For many motorists, motorway service stations offer a great deal of convenience, whether you are on a long journey with young children or using your vehicle for lengthy business journeys. The convenience of these locations providing food and coffee, toilet, and changing room facilities is invaluable, saving drivers the need to deviate off their route.
Ignoring the price of fuel, which is typically more expensive at these foecourts, they would naturally seem like an obvious place to be investing in electric vehicle charging stations. While many of them now have chargers installed, the variety of brands or CPOs (Charge Point Operators) available at motorway service stations has been somewhat limited.
What is a CPO?
A CPO is a customer-facing brand at the electric vechiole charging location. It is like the brand you see at the fuel forecourt and is the equivalent of saying you went to the “Esso” garage today.
The background of CPO motorway contracts
The Electric Highway was established in 2011 by the green energy provider Ecotricity, and whilst they sold their Electric Highway in June last year to GRIDSERVE, customer reviews and experiences of historic Ecotricity chargers were far from complimentary. Their app has an average rating of 1.5 stars, and a quick scan of the reviews will show you what early EV adopters thought of their chargers and network.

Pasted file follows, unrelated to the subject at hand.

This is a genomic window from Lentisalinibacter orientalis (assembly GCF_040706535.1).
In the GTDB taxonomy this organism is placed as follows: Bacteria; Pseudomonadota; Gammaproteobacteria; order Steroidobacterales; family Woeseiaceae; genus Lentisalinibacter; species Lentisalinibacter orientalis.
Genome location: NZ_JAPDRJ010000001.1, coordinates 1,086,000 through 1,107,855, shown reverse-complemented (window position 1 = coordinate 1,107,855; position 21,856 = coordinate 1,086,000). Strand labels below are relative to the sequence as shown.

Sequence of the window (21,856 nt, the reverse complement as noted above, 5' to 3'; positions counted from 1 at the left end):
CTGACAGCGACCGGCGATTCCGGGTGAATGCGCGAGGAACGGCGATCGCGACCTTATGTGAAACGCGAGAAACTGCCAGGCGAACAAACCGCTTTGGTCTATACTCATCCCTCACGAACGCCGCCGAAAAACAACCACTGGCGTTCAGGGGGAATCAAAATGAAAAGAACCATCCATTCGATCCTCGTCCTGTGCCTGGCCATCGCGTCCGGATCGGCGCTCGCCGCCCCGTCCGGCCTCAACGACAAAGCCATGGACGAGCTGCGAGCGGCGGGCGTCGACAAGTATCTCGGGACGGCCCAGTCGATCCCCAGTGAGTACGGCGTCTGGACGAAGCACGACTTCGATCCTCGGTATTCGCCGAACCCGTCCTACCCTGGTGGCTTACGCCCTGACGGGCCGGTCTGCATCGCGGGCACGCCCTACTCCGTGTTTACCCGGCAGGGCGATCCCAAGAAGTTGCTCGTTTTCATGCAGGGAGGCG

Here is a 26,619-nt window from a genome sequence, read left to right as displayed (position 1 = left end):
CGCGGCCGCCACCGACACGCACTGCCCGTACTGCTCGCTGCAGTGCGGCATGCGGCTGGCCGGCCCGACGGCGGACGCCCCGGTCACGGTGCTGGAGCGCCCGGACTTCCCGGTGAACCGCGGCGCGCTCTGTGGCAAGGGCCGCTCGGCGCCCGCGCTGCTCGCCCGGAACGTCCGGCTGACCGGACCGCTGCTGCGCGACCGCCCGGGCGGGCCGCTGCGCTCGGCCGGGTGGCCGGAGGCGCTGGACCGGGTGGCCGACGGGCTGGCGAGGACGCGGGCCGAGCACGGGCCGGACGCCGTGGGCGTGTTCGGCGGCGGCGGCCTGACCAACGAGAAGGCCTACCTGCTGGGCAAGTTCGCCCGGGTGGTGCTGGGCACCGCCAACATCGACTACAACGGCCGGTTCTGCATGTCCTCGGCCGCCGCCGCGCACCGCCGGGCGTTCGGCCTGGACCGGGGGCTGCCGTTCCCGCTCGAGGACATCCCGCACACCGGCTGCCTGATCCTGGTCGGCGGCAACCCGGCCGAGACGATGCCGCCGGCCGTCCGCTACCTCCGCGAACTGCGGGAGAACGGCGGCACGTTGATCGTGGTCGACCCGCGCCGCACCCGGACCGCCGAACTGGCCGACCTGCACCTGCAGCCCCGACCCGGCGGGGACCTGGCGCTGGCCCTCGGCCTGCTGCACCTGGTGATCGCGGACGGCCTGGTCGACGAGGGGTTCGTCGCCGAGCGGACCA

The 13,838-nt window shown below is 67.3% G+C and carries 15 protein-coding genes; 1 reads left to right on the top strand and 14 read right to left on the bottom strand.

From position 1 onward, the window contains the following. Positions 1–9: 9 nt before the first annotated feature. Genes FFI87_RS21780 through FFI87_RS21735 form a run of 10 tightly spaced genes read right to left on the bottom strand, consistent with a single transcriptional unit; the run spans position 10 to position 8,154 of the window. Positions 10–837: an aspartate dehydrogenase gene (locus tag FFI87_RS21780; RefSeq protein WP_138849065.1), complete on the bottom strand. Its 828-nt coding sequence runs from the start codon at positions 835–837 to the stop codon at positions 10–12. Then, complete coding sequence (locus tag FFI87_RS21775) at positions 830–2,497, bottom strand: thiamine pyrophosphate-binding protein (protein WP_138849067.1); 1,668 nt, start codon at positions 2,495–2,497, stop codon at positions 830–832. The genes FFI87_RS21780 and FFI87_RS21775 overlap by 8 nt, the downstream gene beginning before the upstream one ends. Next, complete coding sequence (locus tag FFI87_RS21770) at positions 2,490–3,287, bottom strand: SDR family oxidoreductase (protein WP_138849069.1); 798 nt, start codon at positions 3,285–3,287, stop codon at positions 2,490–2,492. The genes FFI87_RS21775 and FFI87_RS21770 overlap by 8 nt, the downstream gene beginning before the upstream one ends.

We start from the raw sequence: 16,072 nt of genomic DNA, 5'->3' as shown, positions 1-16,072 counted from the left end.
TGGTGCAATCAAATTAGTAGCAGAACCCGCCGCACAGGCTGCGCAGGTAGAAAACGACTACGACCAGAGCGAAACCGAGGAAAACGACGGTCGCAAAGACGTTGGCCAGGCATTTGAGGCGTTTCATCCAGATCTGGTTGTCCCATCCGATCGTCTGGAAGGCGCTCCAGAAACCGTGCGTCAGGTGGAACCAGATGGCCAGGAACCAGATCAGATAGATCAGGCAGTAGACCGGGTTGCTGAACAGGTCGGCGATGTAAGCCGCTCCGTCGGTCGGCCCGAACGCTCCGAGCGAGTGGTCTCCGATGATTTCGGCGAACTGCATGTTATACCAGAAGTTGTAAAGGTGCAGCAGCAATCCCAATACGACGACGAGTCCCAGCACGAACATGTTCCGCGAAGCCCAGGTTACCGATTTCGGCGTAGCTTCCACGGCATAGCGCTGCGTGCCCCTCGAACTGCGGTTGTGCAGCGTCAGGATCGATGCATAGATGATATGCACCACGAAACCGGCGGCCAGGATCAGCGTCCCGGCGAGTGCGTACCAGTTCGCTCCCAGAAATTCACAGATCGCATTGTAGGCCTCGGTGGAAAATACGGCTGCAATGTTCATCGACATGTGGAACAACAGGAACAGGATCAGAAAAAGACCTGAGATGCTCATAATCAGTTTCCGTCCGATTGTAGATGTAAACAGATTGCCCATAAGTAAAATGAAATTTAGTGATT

Whilst some motorway service stations have been investing in Tesla charger hubs, currently, in the UK, you cannot use a Tesla supercharger without driving a Tesla.
For non-Tesla EV drivers, the only other option for some time at most motorway locations has been the historic Ecotricity Electric Highway chargers. Whilst GRIDSERVE is upgrading a lot of the legacy chargers from Ecotricity, there has been criticism that the upgraded units no longer have Type 2 connectors, so cars like the popular Renault Zoe cannot utilise these new sites.
Changes from the Competition Market Authority
There is, however, some good news as the UK transitions to more EV’s. The Competition and Markets Authority (CMA) unlocked the electric vehicle charging competition in March. The CMA has now secured commitments from GRIDSERVE not to enforce rights in contracts with Extra, MOTO, or Roadchef after 2026. In doing this, GRIDSERVE has committed to reducing the length of the exclusive rights in the current agreements with MOTO by around 2 years and Roadchef by around 4 years (the agreement with the third operator, Extra, is due to end in 2026).
Equally, they have agreed not to enforce exclusive rights at any Extra, MOTO, or Roadchef sites that are granted funding under the UK government’s Rapid Charging Fund (RCF). In such cases, competitor chargepoint operators will be allowed to install charge points regardless of the exclusivity in The Electric Highway’s contracts.
You can read more about these changes here.